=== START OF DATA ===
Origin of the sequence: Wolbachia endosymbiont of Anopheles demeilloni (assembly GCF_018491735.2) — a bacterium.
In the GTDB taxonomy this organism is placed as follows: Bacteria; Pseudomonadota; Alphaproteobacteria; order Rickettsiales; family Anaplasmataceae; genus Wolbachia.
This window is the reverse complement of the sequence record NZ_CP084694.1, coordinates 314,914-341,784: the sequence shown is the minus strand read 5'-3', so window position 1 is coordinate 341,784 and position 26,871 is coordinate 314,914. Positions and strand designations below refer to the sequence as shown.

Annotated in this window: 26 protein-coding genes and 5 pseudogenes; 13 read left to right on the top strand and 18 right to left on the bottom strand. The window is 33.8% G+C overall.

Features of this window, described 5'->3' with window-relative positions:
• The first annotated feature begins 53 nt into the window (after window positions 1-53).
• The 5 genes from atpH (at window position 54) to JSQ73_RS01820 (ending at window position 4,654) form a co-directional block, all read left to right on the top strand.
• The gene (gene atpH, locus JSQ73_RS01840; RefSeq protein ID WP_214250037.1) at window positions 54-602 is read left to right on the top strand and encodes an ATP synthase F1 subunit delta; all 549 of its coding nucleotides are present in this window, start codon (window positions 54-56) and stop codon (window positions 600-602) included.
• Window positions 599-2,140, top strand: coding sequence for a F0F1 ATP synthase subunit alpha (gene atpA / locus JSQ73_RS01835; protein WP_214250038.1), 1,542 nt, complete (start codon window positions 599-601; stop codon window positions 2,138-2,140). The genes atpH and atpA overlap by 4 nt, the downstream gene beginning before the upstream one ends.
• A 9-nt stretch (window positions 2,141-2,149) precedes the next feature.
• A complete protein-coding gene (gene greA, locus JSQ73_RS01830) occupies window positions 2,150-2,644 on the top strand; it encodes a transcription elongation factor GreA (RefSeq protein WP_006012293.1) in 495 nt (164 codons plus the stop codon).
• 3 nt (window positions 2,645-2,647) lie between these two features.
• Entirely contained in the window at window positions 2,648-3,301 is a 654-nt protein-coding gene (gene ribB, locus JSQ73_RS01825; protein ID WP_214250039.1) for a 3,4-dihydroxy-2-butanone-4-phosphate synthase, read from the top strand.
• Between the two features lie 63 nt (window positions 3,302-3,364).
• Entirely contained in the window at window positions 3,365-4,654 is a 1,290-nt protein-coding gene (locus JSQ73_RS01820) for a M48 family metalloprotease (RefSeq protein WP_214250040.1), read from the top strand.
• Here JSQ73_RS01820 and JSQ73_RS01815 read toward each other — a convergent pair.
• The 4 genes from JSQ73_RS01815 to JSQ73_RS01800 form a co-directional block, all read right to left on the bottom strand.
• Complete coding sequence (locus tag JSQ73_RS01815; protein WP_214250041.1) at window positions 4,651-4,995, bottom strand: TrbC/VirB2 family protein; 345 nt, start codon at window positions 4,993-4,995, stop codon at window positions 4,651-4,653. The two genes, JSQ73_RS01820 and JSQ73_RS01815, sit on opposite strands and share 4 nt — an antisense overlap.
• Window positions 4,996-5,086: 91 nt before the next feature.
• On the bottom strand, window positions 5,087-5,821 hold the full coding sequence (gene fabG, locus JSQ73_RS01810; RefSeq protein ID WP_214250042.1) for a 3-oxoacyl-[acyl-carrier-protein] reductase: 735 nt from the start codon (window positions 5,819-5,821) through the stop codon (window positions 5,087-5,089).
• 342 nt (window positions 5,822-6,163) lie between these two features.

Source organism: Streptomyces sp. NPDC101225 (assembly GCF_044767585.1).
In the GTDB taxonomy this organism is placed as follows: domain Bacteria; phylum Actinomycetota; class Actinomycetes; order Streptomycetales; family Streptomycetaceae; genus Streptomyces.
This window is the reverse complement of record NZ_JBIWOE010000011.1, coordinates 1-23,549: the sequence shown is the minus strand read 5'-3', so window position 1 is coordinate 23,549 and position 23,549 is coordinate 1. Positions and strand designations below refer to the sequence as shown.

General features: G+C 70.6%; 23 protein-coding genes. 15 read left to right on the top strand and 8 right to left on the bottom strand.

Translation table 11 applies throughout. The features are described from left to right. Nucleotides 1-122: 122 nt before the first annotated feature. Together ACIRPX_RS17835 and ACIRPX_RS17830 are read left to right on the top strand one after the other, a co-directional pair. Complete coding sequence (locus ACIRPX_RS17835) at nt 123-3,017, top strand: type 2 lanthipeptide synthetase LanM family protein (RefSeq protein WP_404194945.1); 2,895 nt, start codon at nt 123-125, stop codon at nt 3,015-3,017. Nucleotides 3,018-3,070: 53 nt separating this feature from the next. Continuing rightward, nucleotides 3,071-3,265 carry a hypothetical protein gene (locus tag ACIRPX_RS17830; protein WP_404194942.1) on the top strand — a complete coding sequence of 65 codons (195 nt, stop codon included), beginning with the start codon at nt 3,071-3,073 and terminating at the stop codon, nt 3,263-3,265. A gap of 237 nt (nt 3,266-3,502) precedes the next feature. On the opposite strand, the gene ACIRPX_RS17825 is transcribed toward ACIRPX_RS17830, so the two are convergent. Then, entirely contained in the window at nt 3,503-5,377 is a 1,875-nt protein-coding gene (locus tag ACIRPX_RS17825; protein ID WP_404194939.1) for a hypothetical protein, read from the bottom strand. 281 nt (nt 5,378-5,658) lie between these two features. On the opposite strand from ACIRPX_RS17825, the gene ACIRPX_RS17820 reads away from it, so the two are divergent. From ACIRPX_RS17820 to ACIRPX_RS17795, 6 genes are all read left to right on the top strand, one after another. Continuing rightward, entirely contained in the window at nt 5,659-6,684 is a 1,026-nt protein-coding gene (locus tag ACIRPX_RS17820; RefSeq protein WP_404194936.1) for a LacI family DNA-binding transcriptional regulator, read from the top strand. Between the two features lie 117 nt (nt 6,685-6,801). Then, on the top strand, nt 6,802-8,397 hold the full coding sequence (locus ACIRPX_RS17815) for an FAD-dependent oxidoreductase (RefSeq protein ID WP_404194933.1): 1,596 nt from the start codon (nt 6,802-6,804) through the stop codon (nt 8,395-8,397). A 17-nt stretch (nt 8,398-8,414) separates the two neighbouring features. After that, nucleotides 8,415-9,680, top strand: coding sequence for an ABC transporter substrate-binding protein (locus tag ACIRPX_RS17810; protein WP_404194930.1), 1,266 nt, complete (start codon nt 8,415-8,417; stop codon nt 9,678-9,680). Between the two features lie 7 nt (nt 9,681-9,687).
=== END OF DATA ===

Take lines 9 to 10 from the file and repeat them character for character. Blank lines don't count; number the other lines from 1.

• Window positions 599-2,140, top strand: coding sequence for a F0F1 ATP synthase subunit alpha (gene atpA / locus JSQ73_RS01835; protein WP_214250038.1), 1,542 nt, complete (start codon window positions 599-601; stop codon window positions 2,138-2,140). The genes atpH and atpA overlap by 4 nt, the downstream gene beginning before the upstream one ends.
• A 9-nt stretch (window positions 2,141-2,149) precedes the next feature.